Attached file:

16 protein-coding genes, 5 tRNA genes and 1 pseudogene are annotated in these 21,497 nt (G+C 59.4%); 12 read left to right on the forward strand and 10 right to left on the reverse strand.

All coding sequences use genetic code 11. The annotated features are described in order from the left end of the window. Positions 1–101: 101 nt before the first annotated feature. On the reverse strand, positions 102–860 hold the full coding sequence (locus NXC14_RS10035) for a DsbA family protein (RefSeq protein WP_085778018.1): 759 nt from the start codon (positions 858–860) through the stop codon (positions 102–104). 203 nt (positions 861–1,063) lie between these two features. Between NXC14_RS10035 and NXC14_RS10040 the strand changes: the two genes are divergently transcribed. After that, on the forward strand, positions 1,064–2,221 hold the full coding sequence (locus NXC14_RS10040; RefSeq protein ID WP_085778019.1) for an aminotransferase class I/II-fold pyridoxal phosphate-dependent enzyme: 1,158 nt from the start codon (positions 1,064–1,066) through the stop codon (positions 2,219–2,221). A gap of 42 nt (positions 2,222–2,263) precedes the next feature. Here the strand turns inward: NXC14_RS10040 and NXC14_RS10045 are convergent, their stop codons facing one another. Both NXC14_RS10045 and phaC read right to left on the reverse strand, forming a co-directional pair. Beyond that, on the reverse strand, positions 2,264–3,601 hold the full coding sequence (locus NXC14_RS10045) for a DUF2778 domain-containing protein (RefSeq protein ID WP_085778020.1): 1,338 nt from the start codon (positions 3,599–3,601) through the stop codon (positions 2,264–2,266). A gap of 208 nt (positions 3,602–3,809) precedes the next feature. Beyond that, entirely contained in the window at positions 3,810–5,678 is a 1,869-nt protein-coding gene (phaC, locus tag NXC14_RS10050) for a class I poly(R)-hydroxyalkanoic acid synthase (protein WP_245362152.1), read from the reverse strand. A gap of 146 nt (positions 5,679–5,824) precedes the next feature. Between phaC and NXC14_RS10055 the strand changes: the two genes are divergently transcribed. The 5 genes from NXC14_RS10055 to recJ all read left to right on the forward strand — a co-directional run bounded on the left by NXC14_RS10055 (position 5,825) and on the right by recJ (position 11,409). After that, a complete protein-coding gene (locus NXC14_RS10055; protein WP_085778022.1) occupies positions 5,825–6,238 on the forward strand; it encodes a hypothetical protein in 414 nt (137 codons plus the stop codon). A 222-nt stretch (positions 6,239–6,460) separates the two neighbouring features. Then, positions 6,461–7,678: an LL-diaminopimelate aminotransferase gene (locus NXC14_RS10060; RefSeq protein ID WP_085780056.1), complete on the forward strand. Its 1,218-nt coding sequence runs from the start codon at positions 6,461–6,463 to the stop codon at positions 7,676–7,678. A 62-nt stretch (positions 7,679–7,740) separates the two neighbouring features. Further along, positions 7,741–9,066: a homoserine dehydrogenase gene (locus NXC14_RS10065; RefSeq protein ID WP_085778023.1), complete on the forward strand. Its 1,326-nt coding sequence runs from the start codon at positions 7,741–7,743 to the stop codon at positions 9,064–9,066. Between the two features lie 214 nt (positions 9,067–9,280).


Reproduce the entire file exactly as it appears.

16 protein-coding genes, 5 tRNA genes and 1 pseudogene are annotated in these 21,497 nt (G+C 59.4%); 12 read left to right on the forward strand and 10 right to left on the reverse strand.

All coding sequences use genetic code 11. The annotated features are described in order from the left end of the window. Positions 1–101: 101 nt before the first annotated feature. On the reverse strand, positions 102–860 hold the full coding sequence (locus NXC14_RS10035) for a DsbA family protein (RefSeq protein WP_085778018.1): 759 nt from the start codon (positions 858–860) through the stop codon (positions 102–104). 203 nt (positions 861–1,063) lie between these two features. Between NXC14_RS10035 and NXC14_RS10040 the strand changes: the two genes are divergently transcribed. After that, on the forward strand, positions 1,064–2,221 hold the full coding sequence (locus NXC14_RS10040; RefSeq protein ID WP_085778019.1) for an aminotransferase class I/II-fold pyridoxal phosphate-dependent enzyme: 1,158 nt from the start codon (positions 1,064–1,066) through the stop codon (positions 2,219–2,221). A gap of 42 nt (positions 2,222–2,263) precedes the next feature. Here the strand turns inward: NXC14_RS10040 and NXC14_RS10045 are convergent, their stop codons facing one another. Both NXC14_RS10045 and phaC read right to left on the reverse strand, forming a co-directional pair. Beyond that, on the reverse strand, positions 2,264–3,601 hold the full coding sequence (locus NXC14_RS10045) for a DUF2778 domain-containing protein (RefSeq protein ID WP_085778020.1): 1,338 nt from the start codon (positions 3,599–3,601) through the stop codon (positions 2,264–2,266). A gap of 208 nt (positions 3,602–3,809) precedes the next feature. Beyond that, entirely contained in the window at positions 3,810–5,678 is a 1,869-nt protein-coding gene (phaC, locus tag NXC14_RS10050) for a class I poly(R)-hydroxyalkanoic acid synthase (protein WP_245362152.1), read from the reverse strand. A gap of 146 nt (positions 5,679–5,824) precedes the next feature. Between phaC and NXC14_RS10055 the strand changes: the two genes are divergently transcribed. The 5 genes from NXC14_RS10055 to recJ all read left to right on the forward strand — a co-directional run bounded on the left by NXC14_RS10055 (position 5,825) and on the right by recJ (position 11,409). After that, a complete protein-coding gene (locus NXC14_RS10055; protein WP_085778022.1) occupies positions 5,825–6,238 on the forward strand; it encodes a hypothetical protein in 414 nt (137 codons plus the stop codon). A 222-nt stretch (positions 6,239–6,460) separates the two neighbouring features. Then, positions 6,461–7,678: an LL-diaminopimelate aminotransferase gene (locus NXC14_RS10060; RefSeq protein ID WP_085780056.1), complete on the forward strand. Its 1,218-nt coding sequence runs from the start codon at positions 6,461–6,463 to the stop codon at positions 7,676–7,678. A 62-nt stretch (positions 7,679–7,740) separates the two neighbouring features. Further along, positions 7,741–9,066: a homoserine dehydrogenase gene (locus NXC14_RS10065; RefSeq protein ID WP_085778023.1), complete on the forward strand. Its 1,326-nt coding sequence runs from the start codon at positions 7,741–7,743 to the stop codon at positions 9,064–9,066. Between the two features lie 214 nt (positions 9,067–9,280).